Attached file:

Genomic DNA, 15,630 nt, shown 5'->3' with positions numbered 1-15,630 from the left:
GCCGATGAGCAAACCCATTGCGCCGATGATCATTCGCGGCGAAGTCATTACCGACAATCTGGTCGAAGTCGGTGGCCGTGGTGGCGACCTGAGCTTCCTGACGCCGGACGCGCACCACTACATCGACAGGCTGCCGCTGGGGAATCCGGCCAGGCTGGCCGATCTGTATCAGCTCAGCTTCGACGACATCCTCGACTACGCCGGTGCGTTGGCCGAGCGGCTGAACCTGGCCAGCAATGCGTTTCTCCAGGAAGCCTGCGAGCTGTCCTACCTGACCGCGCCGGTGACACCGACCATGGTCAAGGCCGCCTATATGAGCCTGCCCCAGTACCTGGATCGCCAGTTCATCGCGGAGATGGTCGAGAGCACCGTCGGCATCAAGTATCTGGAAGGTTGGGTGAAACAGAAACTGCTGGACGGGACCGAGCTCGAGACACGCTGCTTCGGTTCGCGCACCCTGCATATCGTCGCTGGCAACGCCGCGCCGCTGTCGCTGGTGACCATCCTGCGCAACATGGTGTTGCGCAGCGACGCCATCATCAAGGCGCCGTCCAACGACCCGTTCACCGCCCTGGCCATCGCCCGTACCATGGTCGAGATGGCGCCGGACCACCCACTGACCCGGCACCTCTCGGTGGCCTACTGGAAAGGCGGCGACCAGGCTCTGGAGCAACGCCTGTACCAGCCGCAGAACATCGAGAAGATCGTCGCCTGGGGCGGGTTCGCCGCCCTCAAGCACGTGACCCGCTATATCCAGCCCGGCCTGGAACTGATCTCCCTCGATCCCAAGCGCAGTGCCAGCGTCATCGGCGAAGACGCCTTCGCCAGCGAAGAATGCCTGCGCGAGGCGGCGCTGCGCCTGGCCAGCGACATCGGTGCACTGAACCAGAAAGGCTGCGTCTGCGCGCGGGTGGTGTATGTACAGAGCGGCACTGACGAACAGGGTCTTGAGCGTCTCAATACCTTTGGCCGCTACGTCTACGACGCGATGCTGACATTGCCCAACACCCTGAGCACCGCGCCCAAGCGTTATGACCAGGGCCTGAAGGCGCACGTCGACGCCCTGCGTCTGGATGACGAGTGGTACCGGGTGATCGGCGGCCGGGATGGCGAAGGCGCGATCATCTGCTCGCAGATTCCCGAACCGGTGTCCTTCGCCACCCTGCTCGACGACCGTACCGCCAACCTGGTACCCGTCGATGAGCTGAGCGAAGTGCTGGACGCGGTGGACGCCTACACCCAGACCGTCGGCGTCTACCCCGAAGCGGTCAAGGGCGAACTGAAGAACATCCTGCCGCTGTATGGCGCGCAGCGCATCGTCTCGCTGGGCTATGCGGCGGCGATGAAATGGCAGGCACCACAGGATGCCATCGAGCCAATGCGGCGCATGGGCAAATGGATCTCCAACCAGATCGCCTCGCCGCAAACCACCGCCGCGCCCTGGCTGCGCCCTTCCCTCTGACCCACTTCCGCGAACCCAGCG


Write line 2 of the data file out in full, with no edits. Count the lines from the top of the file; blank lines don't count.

GCCGATGAGCAAACCCATTGCGCCGATGATCATTCGCGGCGAAGTCATTACCGACAATCTGGTCGAAGTCGGTGGCCGTGGTGGCGACCTGAGCTTCCTGACGCCGGACGCGCACCACTACATCGACAGGCTGCCGCTGGGGAATCCGGCCAGGCTGGCCGATCTGTATCAGCTCAGCTTCGACGACATCCTCGACTACGCCGGTGCGTTGGCCGAGCGGCTGAACCTGGCCAGCAATGCGTTTCTCCAGGAAGCCTGCGAGCTGTCCTACCTGACCGCGCCGGTGACACCGACCATGGTCAAGGCCGCCTATATGAGCCTGCCCCAGTACCTGGATCGCCAGTTCATCGCGGAGATGGTCGAGAGCACCGTCGGCATCAAGTATCTGGAAGGTTGGGTGAAACAGAAACTGCTGGACGGGACCGAGCTCGAGACACGCTGCTTCGGTTCGCGCACCCTGCATATCGTCGCTGGCAACGCCGCGCCGCTGTCGCTGGTGACCATCCTGCGCAACATGGTGTTGCGCAGCGACGCCATCATCAAGGCGCCGTCCAACGACCCGTTCACCGCCCTGGCCATCGCCCGTACCATGGTCGAGATGGCGCCGGACCACCCACTGACCCGGCACCTCTCGGTGGCCTACTGGAAAGGCGGCGACCAGGCTCTGGAGCAACGCCTGTACCAGCCGCAGAACATCGAGAAGATCGTCGCCTGGGGCGGGTTCGCCGCCCTCAAGCACGTGACCCGCTATATCCAGCCCGGCCTGGAACTGATCTCCCTCGATCCCAAGCGCAGTGCCAGCGTCATCGGCGAAGACGCCTTCGCCAGCGAAGAATGCCTGCGCGAGGCGGCGCTGCGCCTGGCCAGCGACATCGGTGCACTGAACCAGAAAGGCTGCGTCTGCGCGCGGGTGGTGTATGTACAGAGCGGCACTGACGAACAGGGTCTTGAGCGTCTCAATACCTTTGGCCGCTACGTCTACGACGCGATGCTGACATTGCCCAACACCCTGAGCACCGCGCCCAAGCGTTATGACCAGGGCCTGAAGGCGCACGTCGACGCCCTGCGTCTGGATGACGAGTGGTACCGGGTGATCGGCGGCCGGGATGGCGAAGGCGCGATCATCTGCTCGCAGATTCCCGAACCGGTGTCCTTCGCCACCCTGCTCGACGACCGTACCGCCAACCTGGTACCCGTCGATGAGCTGAGCGAAGTGCTGGACGCGGTGGACGCCTACACCCAGACCGTCGGCGTCTACCCCGAAGCGGTCAAGGGCGAACTGAAGAACATCCTGCCGCTGTATGGCGCGCAGCGCATCGTCTCGCTGGGCTATGCGGCGGCGATGAAATGGCAGGCACCACAGGATGCCATCGAGCCAATGCGGCGCATGGGCAAATGGATCTCCAACCAGATCGCCTCGCCGCAAACCACCGCCGCGCCCTGGCTGCGCCCTTCCCTCTGACCCACTTCCGCGAACCCAGCG